Shocking Solution, Part Two

More than 6,000 law enforcement agencies are now using tasers along with hand guns, batons and pepper spray, but the Thomas County Sheriff's Office in south Georgia doesn't have them. Instead, there are questions.

CAPT John Richards says, "We've addressed the issue on several occasions over the years. They work well, but just the fact that there have been some deaths makes us reluctant to purchase them."

CAPT John Richards also says that Georgia lawmakers are considering a bill that would ban the taser all together in the state, and until a decision is made his agency is going to stick to hand guns and pepper spray.

"In my opinion, the pepper spray is a great tool. There's been no connection with pepper spray and death and there's been some connection with tasers. If the taser caused the death, I don't know, but it does make you think about it."

Anti-taser groups say there have been more than 70 deaths related to the weapon across the country over the last several years.

The American Civil Liberties Union says it's not anti-taser, but it does have questions, most related to training.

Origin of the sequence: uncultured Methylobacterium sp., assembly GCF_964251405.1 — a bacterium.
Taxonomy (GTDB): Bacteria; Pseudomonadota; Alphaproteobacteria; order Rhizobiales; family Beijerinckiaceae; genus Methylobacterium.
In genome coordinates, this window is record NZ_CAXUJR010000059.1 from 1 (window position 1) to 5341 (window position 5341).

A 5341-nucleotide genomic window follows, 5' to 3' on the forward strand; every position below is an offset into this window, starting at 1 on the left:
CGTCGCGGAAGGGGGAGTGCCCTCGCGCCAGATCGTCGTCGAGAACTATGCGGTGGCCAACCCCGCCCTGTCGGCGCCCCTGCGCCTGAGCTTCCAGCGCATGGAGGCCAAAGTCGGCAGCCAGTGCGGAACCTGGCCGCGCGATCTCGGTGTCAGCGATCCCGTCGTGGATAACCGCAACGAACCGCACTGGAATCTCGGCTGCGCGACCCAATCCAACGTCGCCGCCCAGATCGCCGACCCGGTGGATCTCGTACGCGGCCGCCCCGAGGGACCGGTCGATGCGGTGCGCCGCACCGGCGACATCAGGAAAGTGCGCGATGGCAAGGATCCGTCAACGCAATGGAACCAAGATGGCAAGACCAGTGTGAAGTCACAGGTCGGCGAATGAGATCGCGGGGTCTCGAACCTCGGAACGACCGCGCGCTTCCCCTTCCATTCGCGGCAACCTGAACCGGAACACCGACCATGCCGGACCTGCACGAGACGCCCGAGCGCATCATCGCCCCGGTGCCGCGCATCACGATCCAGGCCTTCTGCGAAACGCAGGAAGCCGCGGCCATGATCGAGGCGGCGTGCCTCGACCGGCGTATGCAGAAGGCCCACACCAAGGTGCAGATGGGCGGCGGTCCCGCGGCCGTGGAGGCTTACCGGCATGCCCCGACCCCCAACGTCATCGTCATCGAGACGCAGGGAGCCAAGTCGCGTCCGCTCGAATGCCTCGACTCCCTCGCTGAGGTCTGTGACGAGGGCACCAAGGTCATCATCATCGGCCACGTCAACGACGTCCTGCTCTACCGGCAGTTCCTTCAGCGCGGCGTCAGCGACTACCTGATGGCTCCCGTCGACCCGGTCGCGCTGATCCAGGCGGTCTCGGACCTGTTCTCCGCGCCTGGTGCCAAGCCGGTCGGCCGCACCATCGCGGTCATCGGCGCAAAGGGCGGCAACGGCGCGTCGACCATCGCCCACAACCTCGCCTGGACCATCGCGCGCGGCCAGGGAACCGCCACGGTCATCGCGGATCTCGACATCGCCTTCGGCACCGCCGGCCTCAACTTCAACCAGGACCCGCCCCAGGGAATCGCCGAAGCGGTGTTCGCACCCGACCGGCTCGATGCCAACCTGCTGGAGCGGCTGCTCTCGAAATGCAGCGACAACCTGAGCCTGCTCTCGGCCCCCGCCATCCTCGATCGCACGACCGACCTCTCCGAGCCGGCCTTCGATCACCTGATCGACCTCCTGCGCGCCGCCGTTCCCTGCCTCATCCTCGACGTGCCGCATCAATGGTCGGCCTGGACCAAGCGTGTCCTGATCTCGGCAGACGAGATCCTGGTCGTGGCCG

Larry Spalding says, "It comes back to a situation in which it's not necessary to say this particular law enforcement tool should be outlawed, but I think it is necessary to say that it appears that officers have not been adequately trained on the taser and what the potential downside is."

A 22-year-old's story could be proof of that. He wants to remain anonymous. He says last year he was hit after a domestic dispute where the police were called. He says his hands were in the air when he was shocked, but despite his painful experience, he says, “I think they should have them."

Another aspect of tasers that frightens many parents is the fact that more and more schools resource officers are now carrying them on campuses.

Claire Olson says, "I think that unless we're dealing with children that are adult size, maybe the same size as the adult figures, teachers that they're dealing with, I think it's excessive use of force. I think we can figure out better ways to handle children's discipline issues. It could be dangerous."

Theresa Stoops adds, "They shouldn't have them, that's for sure. Not to be used on a child."

The superintendent of Leon County schools says he understands the reservations, but wants parents to remember one important thing about the deputies in schools.

Supt. Bill Montford says, "Well, our position with SROs is that they are there to protect our students from outside influences more so than on-campus problems. We look at our SROs as the front line of defense for all of our employees and students."

Larry Spalding adds, "It is not a non-lethal weapon. It is a lesser alternative than guns, and in many situations preferable to guns."


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